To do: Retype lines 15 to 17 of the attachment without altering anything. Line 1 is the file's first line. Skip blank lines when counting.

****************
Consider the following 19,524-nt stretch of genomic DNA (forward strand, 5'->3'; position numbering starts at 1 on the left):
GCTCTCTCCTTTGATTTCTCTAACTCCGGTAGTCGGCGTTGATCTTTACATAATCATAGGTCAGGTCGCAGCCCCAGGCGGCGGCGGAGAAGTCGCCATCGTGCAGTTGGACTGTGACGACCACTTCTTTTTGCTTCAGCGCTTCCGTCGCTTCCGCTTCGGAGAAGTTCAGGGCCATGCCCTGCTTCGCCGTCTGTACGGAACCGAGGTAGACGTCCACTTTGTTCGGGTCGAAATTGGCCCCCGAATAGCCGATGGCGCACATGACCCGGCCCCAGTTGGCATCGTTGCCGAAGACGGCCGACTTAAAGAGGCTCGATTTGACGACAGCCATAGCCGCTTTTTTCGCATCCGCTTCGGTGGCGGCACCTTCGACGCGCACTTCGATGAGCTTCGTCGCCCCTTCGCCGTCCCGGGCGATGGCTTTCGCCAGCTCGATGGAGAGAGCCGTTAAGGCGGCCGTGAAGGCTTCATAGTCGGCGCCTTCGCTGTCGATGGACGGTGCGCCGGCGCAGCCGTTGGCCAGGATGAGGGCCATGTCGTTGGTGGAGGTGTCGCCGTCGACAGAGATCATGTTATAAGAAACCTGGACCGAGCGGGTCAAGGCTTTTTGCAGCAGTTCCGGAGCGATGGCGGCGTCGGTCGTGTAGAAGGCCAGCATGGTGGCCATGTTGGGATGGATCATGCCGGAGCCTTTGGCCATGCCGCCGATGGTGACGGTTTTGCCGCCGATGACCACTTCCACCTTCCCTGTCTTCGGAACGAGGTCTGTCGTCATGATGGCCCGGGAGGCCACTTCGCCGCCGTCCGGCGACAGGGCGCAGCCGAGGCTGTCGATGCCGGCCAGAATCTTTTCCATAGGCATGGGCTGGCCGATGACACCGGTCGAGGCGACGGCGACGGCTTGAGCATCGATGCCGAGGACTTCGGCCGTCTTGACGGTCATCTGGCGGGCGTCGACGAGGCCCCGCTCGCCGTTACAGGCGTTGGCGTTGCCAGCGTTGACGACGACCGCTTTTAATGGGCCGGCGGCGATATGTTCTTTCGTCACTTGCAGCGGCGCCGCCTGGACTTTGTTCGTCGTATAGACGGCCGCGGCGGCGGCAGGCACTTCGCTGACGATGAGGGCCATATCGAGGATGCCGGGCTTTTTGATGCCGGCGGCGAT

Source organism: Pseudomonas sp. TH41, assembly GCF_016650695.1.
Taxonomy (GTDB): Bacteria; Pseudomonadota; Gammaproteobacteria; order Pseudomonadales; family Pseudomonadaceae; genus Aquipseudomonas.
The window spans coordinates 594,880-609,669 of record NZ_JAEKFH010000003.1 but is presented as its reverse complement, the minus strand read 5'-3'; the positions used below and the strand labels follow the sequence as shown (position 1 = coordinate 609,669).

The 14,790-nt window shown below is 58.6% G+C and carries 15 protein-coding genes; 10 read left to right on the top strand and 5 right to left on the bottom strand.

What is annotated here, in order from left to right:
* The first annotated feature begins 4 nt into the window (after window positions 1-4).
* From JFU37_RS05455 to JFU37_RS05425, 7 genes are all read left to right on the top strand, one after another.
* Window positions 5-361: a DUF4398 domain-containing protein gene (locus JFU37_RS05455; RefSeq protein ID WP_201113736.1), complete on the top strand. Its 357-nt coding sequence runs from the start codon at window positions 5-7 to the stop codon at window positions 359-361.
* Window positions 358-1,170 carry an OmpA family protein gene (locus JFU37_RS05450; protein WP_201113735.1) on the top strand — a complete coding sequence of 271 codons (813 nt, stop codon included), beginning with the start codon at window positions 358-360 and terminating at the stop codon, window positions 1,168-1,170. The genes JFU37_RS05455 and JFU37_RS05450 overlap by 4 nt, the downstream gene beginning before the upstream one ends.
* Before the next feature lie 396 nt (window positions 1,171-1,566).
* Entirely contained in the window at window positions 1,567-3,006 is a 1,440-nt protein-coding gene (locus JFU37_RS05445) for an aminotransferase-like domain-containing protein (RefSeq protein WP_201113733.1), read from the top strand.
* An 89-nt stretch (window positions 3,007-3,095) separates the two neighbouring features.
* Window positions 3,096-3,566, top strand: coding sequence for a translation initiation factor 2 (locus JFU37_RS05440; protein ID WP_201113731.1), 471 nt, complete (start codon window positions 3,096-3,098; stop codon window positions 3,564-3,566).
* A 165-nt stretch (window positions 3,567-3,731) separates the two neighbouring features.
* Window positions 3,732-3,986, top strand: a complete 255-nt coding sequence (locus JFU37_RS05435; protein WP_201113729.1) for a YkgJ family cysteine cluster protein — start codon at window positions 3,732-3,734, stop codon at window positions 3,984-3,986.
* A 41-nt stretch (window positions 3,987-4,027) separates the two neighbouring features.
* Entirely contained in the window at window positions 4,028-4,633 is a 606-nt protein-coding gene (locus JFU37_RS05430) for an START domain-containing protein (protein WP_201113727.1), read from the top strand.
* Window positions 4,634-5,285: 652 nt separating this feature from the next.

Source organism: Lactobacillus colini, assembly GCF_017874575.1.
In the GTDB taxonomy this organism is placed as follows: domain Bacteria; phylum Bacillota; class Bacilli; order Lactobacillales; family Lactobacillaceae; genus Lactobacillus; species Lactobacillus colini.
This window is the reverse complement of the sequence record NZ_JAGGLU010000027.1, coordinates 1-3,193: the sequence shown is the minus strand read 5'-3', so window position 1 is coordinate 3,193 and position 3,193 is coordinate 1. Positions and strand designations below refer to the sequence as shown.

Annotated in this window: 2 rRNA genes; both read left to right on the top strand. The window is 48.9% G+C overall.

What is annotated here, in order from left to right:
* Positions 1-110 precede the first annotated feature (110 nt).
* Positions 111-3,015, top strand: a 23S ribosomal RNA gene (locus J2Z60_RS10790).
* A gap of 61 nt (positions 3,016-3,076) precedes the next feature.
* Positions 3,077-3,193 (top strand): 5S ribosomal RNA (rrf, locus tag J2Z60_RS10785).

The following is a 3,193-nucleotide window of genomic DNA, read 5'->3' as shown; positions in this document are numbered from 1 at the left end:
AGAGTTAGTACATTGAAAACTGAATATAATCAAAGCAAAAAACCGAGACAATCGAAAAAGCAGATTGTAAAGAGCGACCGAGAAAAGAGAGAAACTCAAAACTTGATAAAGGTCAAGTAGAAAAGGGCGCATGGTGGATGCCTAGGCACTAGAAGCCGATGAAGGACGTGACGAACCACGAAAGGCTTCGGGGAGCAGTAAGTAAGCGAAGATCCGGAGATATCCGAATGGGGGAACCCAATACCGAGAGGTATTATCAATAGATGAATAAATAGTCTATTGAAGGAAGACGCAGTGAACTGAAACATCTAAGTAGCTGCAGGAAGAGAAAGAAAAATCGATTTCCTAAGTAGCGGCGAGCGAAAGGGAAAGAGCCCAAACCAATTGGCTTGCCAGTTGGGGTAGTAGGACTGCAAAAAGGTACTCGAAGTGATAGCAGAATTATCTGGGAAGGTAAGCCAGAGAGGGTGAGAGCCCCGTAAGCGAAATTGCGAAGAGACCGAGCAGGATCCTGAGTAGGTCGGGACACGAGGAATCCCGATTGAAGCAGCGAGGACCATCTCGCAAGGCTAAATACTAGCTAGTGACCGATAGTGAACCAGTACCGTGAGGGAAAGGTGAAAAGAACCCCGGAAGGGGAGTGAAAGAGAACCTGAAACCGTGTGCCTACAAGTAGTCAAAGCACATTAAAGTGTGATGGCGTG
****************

* Window positions 3,096-3,566, top strand: coding sequence for a translation initiation factor 2 (locus JFU37_RS05440; protein ID WP_201113731.1), 471 nt, complete (start codon window positions 3,096-3,098; stop codon window positions 3,564-3,566).
* A 165-nt stretch (window positions 3,567-3,731) separates the two neighbouring features.
* Window positions 3,732-3,986, top strand: a complete 255-nt coding sequence (locus JFU37_RS05435; protein WP_201113729.1) for a YkgJ family cysteine cluster protein — start codon at window positions 3,732-3,734, stop codon at window positions 3,984-3,986.